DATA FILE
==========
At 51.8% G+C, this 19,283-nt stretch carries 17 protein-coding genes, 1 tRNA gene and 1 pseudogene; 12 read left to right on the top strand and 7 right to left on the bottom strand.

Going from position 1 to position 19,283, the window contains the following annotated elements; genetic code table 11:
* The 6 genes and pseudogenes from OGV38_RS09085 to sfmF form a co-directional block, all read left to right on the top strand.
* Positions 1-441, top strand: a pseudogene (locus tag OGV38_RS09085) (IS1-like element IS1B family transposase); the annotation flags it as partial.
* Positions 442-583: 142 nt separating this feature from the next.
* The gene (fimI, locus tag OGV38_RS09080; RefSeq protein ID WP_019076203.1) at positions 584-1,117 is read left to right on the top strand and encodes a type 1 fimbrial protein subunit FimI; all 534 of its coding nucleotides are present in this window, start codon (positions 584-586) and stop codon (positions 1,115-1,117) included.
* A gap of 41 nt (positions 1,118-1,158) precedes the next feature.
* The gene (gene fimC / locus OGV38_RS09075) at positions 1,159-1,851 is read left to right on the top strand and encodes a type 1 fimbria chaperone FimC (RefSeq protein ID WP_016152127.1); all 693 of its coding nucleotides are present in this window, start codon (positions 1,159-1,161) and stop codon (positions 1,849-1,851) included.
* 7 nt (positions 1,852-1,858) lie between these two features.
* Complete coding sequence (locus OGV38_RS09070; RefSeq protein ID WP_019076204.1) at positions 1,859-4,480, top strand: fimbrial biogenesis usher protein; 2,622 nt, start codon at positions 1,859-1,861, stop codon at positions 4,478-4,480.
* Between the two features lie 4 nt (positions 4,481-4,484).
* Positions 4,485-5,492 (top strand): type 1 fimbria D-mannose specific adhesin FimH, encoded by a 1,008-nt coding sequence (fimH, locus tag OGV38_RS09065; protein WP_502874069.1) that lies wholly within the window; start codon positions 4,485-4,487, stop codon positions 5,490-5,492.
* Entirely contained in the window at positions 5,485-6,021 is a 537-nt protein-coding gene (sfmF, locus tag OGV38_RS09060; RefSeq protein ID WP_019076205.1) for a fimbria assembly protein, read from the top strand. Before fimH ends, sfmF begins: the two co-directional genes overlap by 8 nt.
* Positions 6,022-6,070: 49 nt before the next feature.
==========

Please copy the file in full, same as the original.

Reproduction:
At 51.8% G+C, this 19,283-nt stretch carries 17 protein-coding genes, 1 tRNA gene and 1 pseudogene; 12 read left to right on the top strand and 7 right to left on the bottom strand.

Going from position 1 to position 19,283, the window contains the following annotated elements; genetic code table 11:
* The 6 genes and pseudogenes from OGV38_RS09085 to sfmF form a co-directional block, all read left to right on the top strand.
* Positions 1-441, top strand: a pseudogene (locus tag OGV38_RS09085) (IS1-like element IS1B family transposase); the annotation flags it as partial.
* Positions 442-583: 142 nt separating this feature from the next.
* The gene (fimI, locus tag OGV38_RS09080; RefSeq protein ID WP_019076203.1) at positions 584-1,117 is read left to right on the top strand and encodes a type 1 fimbrial protein subunit FimI; all 534 of its coding nucleotides are present in this window, start codon (positions 584-586) and stop codon (positions 1,115-1,117) included.
* A gap of 41 nt (positions 1,118-1,158) precedes the next feature.
* The gene (gene fimC / locus OGV38_RS09075) at positions 1,159-1,851 is read left to right on the top strand and encodes a type 1 fimbria chaperone FimC (RefSeq protein ID WP_016152127.1); all 693 of its coding nucleotides are present in this window, start codon (positions 1,159-1,161) and stop codon (positions 1,849-1,851) included.
* 7 nt (positions 1,852-1,858) lie between these two features.
* Complete coding sequence (locus OGV38_RS09070; RefSeq protein ID WP_019076204.1) at positions 1,859-4,480, top strand: fimbrial biogenesis usher protein; 2,622 nt, start codon at positions 1,859-1,861, stop codon at positions 4,478-4,480.
* Between the two features lie 4 nt (positions 4,481-4,484).
* Positions 4,485-5,492 (top strand): type 1 fimbria D-mannose specific adhesin FimH, encoded by a 1,008-nt coding sequence (fimH, locus tag OGV38_RS09065; protein WP_502874069.1) that lies wholly within the window; start codon positions 4,485-4,487, stop codon positions 5,490-5,492.
* Entirely contained in the window at positions 5,485-6,021 is a 537-nt protein-coding gene (sfmF, locus tag OGV38_RS09060; RefSeq protein ID WP_019076205.1) for a fimbria assembly protein, read from the top strand. Before fimH ends, sfmF begins: the two co-directional genes overlap by 8 nt.
* Positions 6,022-6,070: 49 nt before the next feature.